Ever since US president Donald Trump took office, his administration has pursued radical anti-immigration policies that have garnered global attention. The government has separated families, detained children, and even used force to prevent asylum seekers from crossing the southern border. At one point the president suggested shooting migrants in order to stop them.
But many of the administration’s other immigration policy changes have been more incremental, and have garnered far less attention from the press and public. Yet they are no less consequential. Below is a look at some of the most significant examples.
Social media tracking
In 2018, the Department of Homeland Security (DHS) announced its plan to require migrants list their social media accounts on immigration forms. The goal is to monitor and keep record of their social media activity. Although the monitoring isn’t supposed to apply to naturalized citizens, the information collected could influence the success of their applications for citizenship: conversations and comments made on social media may be scrutinized and interpreted to find reasons to deny the application.
Immigrants who successfully become citizens won’t be further monitored, DHS says. But a history of their social media interactions prior to their citizenship will be kept on file. That detail is worrisome in light of the administration’s push to denaturalize citizens, which includes investigating old records in search of inconsistencies on applications the government could interpret as fraud.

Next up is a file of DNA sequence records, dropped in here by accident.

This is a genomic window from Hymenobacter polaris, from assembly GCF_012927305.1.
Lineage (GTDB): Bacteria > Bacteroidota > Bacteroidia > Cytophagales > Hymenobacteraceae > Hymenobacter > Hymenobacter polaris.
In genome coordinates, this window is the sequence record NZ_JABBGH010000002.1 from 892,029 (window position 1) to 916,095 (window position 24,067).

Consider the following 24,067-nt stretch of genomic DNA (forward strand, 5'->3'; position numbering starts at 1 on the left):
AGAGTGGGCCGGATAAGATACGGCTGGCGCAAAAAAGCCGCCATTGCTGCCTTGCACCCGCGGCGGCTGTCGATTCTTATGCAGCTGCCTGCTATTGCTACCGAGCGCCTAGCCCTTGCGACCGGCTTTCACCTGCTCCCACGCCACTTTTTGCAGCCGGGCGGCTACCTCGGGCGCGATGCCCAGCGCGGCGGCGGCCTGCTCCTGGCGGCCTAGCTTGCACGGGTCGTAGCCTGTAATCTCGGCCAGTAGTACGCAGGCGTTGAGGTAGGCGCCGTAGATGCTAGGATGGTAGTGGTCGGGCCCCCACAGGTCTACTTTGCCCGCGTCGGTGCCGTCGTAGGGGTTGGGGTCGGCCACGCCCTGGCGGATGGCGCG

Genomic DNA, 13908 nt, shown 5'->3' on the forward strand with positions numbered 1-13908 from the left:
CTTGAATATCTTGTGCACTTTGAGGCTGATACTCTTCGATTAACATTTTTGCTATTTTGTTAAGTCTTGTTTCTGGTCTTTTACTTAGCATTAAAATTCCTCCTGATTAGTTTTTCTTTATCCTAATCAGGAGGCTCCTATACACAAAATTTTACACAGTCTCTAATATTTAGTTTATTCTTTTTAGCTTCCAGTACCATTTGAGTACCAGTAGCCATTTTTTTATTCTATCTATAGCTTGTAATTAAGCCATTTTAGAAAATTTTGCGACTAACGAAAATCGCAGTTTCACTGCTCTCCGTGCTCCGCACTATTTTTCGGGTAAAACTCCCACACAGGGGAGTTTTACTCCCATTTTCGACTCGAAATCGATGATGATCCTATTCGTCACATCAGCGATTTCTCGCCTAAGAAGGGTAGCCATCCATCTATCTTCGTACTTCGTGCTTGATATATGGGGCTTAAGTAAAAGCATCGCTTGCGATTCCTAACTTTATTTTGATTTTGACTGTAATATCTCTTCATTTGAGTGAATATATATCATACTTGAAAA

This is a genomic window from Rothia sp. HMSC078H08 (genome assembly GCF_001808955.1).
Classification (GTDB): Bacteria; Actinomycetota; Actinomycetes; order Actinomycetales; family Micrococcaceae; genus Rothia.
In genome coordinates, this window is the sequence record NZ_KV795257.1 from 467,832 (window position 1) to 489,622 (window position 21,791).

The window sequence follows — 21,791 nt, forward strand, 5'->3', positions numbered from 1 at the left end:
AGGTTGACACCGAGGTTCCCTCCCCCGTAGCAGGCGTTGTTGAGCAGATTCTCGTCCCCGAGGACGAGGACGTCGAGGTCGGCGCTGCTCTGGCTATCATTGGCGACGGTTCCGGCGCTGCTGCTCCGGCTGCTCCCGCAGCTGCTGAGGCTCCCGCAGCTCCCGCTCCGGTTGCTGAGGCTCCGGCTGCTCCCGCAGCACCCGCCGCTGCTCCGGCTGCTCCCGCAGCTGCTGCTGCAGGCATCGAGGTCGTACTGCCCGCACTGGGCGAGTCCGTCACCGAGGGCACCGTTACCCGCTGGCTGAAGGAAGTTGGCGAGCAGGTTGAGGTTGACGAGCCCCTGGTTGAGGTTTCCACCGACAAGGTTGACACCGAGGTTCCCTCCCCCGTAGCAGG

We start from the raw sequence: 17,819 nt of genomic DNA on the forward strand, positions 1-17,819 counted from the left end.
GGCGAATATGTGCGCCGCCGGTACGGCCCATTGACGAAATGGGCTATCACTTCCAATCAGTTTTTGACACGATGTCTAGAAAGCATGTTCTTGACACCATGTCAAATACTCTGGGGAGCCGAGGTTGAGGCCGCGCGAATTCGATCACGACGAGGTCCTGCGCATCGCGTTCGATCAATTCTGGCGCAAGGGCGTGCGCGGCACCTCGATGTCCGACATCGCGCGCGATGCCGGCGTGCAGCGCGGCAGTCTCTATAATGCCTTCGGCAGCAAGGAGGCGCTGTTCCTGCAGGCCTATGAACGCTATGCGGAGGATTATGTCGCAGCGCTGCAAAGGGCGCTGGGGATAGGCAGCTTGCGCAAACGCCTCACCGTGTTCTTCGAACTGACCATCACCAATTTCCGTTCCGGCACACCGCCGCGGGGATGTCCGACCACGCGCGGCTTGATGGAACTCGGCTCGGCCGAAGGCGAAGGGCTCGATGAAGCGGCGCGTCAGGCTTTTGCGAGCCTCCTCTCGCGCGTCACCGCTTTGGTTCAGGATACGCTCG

Increased denaturalization efforts
According to the ACLU (pdf), since 2017, the administration has been investing in a far-reaching denaturalization campaign. The government is investigating naturalized citizens searching for inconsistencies in their applications or activity in their lives that my allow the government to strip them of their citizenship and deport them.
These investigations are expensive, and typically yield minimal results. In the years between 2004 and 2016, about 40 people were denaturalized per year. In 2017 and 2018, despite far more investment in the denaturalizations campaign, fewer than 100 citizens were found to have obtained their status irregularly. Still, as the administration keeps up its 2017 promise that “civil denaturalization will play a prominent role in securing the integrity of our immigration system,” it requested more than $200 million to investigate some 887 leads into potentially irregular naturalization, and to review about 700,000 files in 2019.
Expansion of “public charge” definition
In a move that will hit low- and middle-income immigrants most, the administration expanded the definition of “public charge,” which describes a condition in which immigrants are denied entry because they are likely to require financial support from the government. The new rule, which went into effect in October, established that a “public charge” refers to someone who receives public benefits for more than 12 months out of 36. The benefits are also aggregated, which means that two benefits in the same month count as two months. Among the benefits are Medicare and Medicaid, food stamps, and rental support. Children are exempt from the rule.